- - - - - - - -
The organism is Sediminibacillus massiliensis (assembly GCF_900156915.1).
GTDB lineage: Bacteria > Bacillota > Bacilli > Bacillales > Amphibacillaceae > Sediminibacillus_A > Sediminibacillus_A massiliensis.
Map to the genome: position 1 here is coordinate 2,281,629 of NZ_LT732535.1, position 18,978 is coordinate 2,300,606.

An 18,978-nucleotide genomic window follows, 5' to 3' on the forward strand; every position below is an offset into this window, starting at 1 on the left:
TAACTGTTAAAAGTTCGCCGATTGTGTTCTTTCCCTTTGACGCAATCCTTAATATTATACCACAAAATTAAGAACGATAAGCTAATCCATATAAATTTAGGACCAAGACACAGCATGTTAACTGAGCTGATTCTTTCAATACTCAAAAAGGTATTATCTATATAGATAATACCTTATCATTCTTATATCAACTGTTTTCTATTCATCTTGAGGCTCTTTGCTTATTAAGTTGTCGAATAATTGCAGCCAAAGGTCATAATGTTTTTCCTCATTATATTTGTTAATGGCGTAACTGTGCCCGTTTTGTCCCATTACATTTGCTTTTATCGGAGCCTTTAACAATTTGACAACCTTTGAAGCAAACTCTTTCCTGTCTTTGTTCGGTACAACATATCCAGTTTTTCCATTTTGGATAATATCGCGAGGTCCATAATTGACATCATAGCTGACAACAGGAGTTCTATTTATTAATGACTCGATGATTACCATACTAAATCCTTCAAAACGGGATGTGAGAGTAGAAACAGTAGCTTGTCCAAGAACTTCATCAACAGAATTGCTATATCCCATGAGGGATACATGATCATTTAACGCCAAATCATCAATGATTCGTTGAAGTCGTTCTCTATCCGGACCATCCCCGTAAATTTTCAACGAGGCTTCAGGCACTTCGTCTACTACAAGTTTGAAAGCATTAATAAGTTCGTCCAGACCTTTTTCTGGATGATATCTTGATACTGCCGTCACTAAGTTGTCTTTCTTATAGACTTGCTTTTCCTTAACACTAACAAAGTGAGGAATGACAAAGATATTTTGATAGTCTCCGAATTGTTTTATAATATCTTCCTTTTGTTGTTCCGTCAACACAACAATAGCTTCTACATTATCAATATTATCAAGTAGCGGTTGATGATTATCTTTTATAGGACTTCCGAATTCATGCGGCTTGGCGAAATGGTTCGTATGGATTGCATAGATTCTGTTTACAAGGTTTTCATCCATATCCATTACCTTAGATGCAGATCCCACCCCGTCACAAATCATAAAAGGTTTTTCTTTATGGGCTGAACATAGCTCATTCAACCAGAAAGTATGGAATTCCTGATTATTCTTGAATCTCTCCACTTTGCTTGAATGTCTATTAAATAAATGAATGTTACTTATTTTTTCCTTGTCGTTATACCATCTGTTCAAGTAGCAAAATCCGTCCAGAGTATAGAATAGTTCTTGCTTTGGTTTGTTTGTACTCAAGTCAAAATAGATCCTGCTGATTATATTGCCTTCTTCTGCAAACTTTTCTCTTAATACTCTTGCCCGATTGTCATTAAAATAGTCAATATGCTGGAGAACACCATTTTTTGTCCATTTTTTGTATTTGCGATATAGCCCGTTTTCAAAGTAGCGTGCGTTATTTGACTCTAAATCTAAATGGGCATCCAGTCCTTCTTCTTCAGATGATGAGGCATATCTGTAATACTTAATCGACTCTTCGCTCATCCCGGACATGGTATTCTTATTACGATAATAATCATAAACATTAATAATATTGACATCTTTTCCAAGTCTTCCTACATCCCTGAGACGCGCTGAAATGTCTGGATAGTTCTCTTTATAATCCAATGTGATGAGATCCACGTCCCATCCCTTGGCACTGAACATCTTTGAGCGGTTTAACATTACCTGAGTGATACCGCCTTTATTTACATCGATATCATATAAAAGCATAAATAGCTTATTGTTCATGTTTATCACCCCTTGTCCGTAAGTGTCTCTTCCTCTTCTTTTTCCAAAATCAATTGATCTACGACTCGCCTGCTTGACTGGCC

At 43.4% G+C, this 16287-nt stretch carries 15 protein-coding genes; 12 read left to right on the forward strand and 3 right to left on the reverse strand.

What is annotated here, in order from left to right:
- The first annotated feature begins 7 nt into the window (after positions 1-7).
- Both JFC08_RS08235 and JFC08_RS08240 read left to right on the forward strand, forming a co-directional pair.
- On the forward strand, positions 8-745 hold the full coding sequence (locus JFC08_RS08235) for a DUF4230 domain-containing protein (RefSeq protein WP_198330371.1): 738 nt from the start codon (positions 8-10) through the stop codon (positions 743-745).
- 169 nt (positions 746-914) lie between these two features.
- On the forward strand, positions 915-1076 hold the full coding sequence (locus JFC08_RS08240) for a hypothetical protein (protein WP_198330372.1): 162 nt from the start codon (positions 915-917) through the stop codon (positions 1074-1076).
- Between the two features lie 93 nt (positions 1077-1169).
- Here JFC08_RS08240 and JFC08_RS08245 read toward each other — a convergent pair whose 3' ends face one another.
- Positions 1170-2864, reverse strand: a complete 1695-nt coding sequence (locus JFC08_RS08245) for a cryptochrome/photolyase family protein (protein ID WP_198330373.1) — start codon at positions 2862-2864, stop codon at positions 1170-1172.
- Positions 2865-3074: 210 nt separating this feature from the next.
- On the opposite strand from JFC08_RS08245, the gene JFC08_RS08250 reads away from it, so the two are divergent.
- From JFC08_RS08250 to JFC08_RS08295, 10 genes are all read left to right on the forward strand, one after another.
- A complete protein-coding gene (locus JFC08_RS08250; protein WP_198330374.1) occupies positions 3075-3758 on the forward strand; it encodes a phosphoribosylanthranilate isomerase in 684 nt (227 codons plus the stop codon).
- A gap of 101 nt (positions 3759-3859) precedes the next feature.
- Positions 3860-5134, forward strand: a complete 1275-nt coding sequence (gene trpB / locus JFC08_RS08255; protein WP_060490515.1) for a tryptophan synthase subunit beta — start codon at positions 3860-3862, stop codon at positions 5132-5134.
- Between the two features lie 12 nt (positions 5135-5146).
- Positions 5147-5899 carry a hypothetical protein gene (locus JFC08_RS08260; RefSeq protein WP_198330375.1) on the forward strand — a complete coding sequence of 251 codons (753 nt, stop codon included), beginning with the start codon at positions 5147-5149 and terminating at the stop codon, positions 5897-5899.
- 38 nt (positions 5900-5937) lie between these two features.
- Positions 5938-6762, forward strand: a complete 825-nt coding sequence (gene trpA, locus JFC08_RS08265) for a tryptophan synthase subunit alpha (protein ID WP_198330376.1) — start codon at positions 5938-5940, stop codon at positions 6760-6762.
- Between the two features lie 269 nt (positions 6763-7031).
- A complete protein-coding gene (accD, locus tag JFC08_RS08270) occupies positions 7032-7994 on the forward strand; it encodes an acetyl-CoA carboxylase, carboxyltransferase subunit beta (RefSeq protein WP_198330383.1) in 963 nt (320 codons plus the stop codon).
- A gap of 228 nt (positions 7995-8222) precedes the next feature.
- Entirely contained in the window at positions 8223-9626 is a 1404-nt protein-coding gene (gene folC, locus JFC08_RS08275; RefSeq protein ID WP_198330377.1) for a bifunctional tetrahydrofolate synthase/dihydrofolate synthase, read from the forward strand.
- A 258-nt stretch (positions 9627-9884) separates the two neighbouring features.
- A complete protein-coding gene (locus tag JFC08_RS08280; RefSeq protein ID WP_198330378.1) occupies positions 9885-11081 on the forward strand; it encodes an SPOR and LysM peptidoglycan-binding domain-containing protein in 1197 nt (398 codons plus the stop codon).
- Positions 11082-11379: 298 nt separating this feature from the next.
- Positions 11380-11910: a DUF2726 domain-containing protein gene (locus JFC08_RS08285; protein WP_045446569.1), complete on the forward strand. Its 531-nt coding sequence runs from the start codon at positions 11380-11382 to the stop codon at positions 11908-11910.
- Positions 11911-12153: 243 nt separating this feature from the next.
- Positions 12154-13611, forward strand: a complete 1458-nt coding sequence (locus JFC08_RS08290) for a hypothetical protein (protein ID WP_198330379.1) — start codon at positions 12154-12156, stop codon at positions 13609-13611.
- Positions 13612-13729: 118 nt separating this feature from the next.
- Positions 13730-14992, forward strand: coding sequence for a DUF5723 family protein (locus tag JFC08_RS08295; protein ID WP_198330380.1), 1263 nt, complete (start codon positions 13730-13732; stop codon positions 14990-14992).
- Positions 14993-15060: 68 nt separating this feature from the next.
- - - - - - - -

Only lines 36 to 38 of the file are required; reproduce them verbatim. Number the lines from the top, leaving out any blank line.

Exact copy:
- Positions 13612-13729: 118 nt separating this feature from the next.
- Positions 13730-14992, forward strand: coding sequence for a DUF5723 family protein (locus tag JFC08_RS08295; protein ID WP_198330380.1), 1263 nt, complete (start codon positions 13730-13732; stop codon positions 14990-14992).
- Positions 14993-15060: 68 nt separating this feature from the next.